The OnePlus 3 quickly became one of the best smartphones released in 2016. When we reviewed the phone earlier this year, we came away very impressed with the display, overall performance, and camera prowess. It blazed through everyday tasks, and looked good while doing it. No one imagined that OnePlus would release an upgraded variant of a smartphone that’s already selling hot cakes, but that’s exactly what it did with the OnePlus 3T.
Design and Build Quality9.0/10
Display & Audio8.0/10
Software & Performance8.5/10
Value For Money9.5/10
What Is Good?
- Well-designed metallic body with good ergonomics
- Bright and colourful AMOLED display with deep blacks
- Very good general and gaming performance
- Dash Charger is awesome
- Decent all-round camera quality
- Fast fingerprint sensor
- Android 7.0 Nougat with Daydream VR compatibility
- Bloat-free software
What Is Bad?
- Average battery life
- Below par loudspeaker volume
- Selfie camera not as great as advertised
Is the OnePlus 3T a huge upgrade over the OnePlus 3? Not really. The new smartphone comes with a higher resolution front-facing camera, a slightly faster processor, a beefier storage option, a slightly higher capacity battery, a newer colour, and a higher price tag. Do these upgrades make the OnePlus 3T a much better smartphone than the OnePlus 3? Let’s find out.
OnePlus 3T: What’s Inside The Box?
- OnePlus 3T (with a factory-applied screen guard)
- USB To USB Type-C Cable
- Dash Charger
OnePlus 3T: Design & Build Quality
The OnePlus 3T looks and feels exactly like the OnePlus 3. Except the new colour option, there’s nothing new here. The shell of the device is made out of an aluminium unibody, with the back sporting a slightly contoured design. The buttons offer great tactile feedback, and the front is covered by Gorilla Glass 4. OnePlus is still sticking with the three-way Alert Slider, allowing you to toggle between Android’s sound profiles with ease. The company is still the only one to offer this feature, and once you’ve used it, you’ll miss it when switching to another device. The OnePlus 3T has rounded corners, making it comfortable to hold.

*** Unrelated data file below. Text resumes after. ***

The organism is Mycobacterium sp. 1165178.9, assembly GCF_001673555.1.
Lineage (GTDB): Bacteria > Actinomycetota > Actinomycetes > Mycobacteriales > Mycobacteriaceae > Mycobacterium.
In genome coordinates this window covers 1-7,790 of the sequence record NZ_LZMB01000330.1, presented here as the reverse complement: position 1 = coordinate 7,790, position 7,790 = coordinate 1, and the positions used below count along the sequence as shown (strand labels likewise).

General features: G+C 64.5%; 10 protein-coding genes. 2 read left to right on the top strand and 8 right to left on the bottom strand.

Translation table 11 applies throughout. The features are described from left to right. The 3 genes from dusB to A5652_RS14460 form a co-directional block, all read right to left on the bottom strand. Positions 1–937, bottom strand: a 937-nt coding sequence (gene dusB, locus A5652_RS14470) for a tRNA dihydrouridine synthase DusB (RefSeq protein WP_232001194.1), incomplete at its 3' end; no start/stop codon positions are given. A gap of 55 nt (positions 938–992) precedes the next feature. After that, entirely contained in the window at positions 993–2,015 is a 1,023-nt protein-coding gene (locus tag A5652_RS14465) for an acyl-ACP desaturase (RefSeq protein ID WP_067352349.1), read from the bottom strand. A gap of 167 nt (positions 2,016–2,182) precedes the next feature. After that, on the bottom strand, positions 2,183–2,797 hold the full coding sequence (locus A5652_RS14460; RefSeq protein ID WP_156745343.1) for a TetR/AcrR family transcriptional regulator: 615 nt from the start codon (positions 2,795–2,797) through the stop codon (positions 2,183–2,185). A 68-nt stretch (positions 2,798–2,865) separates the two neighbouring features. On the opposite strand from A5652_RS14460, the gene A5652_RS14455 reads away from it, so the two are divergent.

The front-facing capacitive home button also doubles up as a fingerprint sensor. There are capacitive navigation buttons on either side of the home button, but you can switch to on-screen buttons if you want. It feels ergonomic to hold, especially compared to the slippery Pixel XL that we reviewed a few weeks ago. There’s sapphire crystal covering over the camera lens, so you won’t have to worry about it getting scratches over time. Overall, the OnePlus 3T looks attractive, and it holds its own next to premium phones, Android or otherwise.
OnePlus 3T: Display & Audio
The OnePlus 3T uses a 5.5-inch full-HD (401ppi) Super AMOLED panel from Samsung, which the company is calling Optic AMOLED for marketing purposes. It’s covered by Corning’s Gorilla Glass 4 protective glass panel. The screen is bright enough to be able to display content without any issue even under bright sunlight. However, it is nowhere near as bright as displays on some phones by Samsung, Xiaomi, or Apple.
I didn’t notice any touchscreen or touch-related issues on the OnePlus 3T, but I did notice a pinkish hue at times. OnePlus offers three colour modes: Custom, Default, and sRGB. Even though there was a screen calibration tool inside display settings, I wasn’t able to adjust it to get to the exact colour tone I was looking for. The phone comes with a factory-applied screen guard, but you’re better off just removing it. In fact, one of the first things you should do after unboxing the phone is to remove the screen guard.
Android 7.0 Nougat update brought a new ‘Screen Size’ setting inside the display settings menu. Essentially, it is a feature that you can use to alter DPI values. After using QHD screens, I was looking to increase the DPI settings to be able to get a satisfying experience. There are Light and Dark modes available for the overall UI, and the dark mode especially looks great on the AMOLED panel. You can even set custom accent colors if you’re looking to customize the phone to your liking.
OnePlus 3T: Camera
The OnePlus 3T features a 16-megapixel primary camera at the back with phase-detection autofocus, OIS, EIS, F2.0 aperture, single LED flash, support for RAW image capture and 4K video recording at 30fps. It can also be used to record 720p slow-motion videos at 120fps. However, we’ve seen all of the above in the OnePlus 3. What’s new then? One of the major talking points of the OnePlus 3T is its 16MP front-facing camera, with the sensor sourced from Samsung. The company promises better selfies and video chats from its upgraded front-facing camera.
The camera app on the OnePlus 3T is quite simple, and is similar to what you’d find on Nexus and Pixel phones. There are six camera modes – Time Lapse, Slow-Motion, Photo, Video, Manual, and Panorama – tucked under a hamburger menu (which is hard to spot at times). Each mode has individual settings: Time Lapse videos are limited to 1080p resolution, while slow-motion videos are limited to 720p resolution. 4K videos can be recorded at 30fps using the Video mode. The Manual mode can be used to tinker with ISO, shutter speed, focal length, and white balance.